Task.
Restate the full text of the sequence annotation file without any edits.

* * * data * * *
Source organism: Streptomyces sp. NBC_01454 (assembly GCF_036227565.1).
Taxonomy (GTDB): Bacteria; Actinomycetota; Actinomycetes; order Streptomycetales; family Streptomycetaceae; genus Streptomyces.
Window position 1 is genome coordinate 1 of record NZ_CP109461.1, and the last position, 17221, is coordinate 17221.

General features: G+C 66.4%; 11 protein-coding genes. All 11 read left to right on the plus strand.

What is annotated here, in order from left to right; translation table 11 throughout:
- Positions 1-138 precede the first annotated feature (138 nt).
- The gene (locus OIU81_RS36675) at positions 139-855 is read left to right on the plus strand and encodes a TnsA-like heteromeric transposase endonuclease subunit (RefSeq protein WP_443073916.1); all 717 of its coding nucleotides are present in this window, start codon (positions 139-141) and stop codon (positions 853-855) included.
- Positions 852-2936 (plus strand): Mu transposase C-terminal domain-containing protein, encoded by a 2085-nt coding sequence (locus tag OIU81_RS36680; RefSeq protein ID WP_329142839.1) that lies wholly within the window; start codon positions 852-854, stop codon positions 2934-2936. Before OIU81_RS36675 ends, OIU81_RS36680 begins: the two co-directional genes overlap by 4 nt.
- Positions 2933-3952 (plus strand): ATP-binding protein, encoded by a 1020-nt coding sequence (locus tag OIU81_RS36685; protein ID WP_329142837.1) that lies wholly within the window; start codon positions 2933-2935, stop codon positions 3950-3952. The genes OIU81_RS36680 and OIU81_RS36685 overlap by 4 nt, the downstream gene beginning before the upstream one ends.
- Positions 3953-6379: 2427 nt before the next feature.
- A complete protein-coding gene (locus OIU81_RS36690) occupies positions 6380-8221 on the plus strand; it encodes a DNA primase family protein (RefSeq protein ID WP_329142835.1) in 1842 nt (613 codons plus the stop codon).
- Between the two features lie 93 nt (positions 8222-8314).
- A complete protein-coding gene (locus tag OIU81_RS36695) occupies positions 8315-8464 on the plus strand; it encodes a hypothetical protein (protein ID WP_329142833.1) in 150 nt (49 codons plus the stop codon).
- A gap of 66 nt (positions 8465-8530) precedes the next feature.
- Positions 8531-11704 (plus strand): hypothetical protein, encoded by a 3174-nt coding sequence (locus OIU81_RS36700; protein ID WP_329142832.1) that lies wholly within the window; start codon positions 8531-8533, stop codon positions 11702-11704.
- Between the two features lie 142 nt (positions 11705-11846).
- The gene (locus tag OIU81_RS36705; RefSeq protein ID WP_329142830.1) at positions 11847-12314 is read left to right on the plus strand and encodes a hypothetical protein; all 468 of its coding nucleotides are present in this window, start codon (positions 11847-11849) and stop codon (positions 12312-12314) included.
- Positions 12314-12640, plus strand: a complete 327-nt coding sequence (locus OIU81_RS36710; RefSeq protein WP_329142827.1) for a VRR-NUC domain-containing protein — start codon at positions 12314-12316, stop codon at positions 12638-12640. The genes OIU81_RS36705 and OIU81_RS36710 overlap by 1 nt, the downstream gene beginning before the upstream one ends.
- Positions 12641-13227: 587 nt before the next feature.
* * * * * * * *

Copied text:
Source organism: Streptomyces sp. NBC_01454 (assembly GCF_036227565.1).
Taxonomy (GTDB): Bacteria; Actinomycetota; Actinomycetes; order Streptomycetales; family Streptomycetaceae; genus Streptomyces.
Window position 1 is genome coordinate 1 of record NZ_CP109461.1, and the last position, 17221, is coordinate 17221.

General features: G+C 66.4%; 11 protein-coding genes. All 11 read left to right on the plus strand.

What is annotated here, in order from left to right; translation table 11 throughout:
- Positions 1-138 precede the first annotated feature (138 nt).
- The gene (locus OIU81_RS36675) at positions 139-855 is read left to right on the plus strand and encodes a TnsA-like heteromeric transposase endonuclease subunit (RefSeq protein WP_443073916.1); all 717 of its coding nucleotides are present in this window, start codon (positions 139-141) and stop codon (positions 853-855) included.
- Positions 852-2936 (plus strand): Mu transposase C-terminal domain-containing protein, encoded by a 2085-nt coding sequence (locus tag OIU81_RS36680; RefSeq protein ID WP_329142839.1) that lies wholly within the window; start codon positions 852-854, stop codon positions 2934-2936. Before OIU81_RS36675 ends, OIU81_RS36680 begins: the two co-directional genes overlap by 4 nt.
- Positions 2933-3952 (plus strand): ATP-binding protein, encoded by a 1020-nt coding sequence (locus tag OIU81_RS36685; protein ID WP_329142837.1) that lies wholly within the window; start codon positions 2933-2935, stop codon positions 3950-3952. The genes OIU81_RS36680 and OIU81_RS36685 overlap by 4 nt, the downstream gene beginning before the upstream one ends.
- Positions 3953-6379: 2427 nt before the next feature.
- A complete protein-coding gene (locus OIU81_RS36690) occupies positions 6380-8221 on the plus strand; it encodes a DNA primase family protein (RefSeq protein ID WP_329142835.1) in 1842 nt (613 codons plus the stop codon).
- Between the two features lie 93 nt (positions 8222-8314).
- A complete protein-coding gene (locus tag OIU81_RS36695) occupies positions 8315-8464 on the plus strand; it encodes a hypothetical protein (protein ID WP_329142833.1) in 150 nt (49 codons plus the stop codon).
- A gap of 66 nt (positions 8465-8530) precedes the next feature.
- Positions 8531-11704 (plus strand): hypothetical protein, encoded by a 3174-nt coding sequence (locus OIU81_RS36700; protein ID WP_329142832.1) that lies wholly within the window; start codon positions 8531-8533, stop codon positions 11702-11704.
- Between the two features lie 142 nt (positions 11705-11846).
- The gene (locus tag OIU81_RS36705; RefSeq protein ID WP_329142830.1) at positions 11847-12314 is read left to right on the plus strand and encodes a hypothetical protein; all 468 of its coding nucleotides are present in this window, start codon (positions 11847-11849) and stop codon (positions 12312-12314) included.
- Positions 12314-12640, plus strand: a complete 327-nt coding sequence (locus OIU81_RS36710; RefSeq protein WP_329142827.1) for a VRR-NUC domain-containing protein — start codon at positions 12314-12316, stop codon at positions 12638-12640. The genes OIU81_RS36705 and OIU81_RS36710 overlap by 1 nt, the downstream gene beginning before the upstream one ends.
- Positions 12641-13227: 587 nt before the next feature.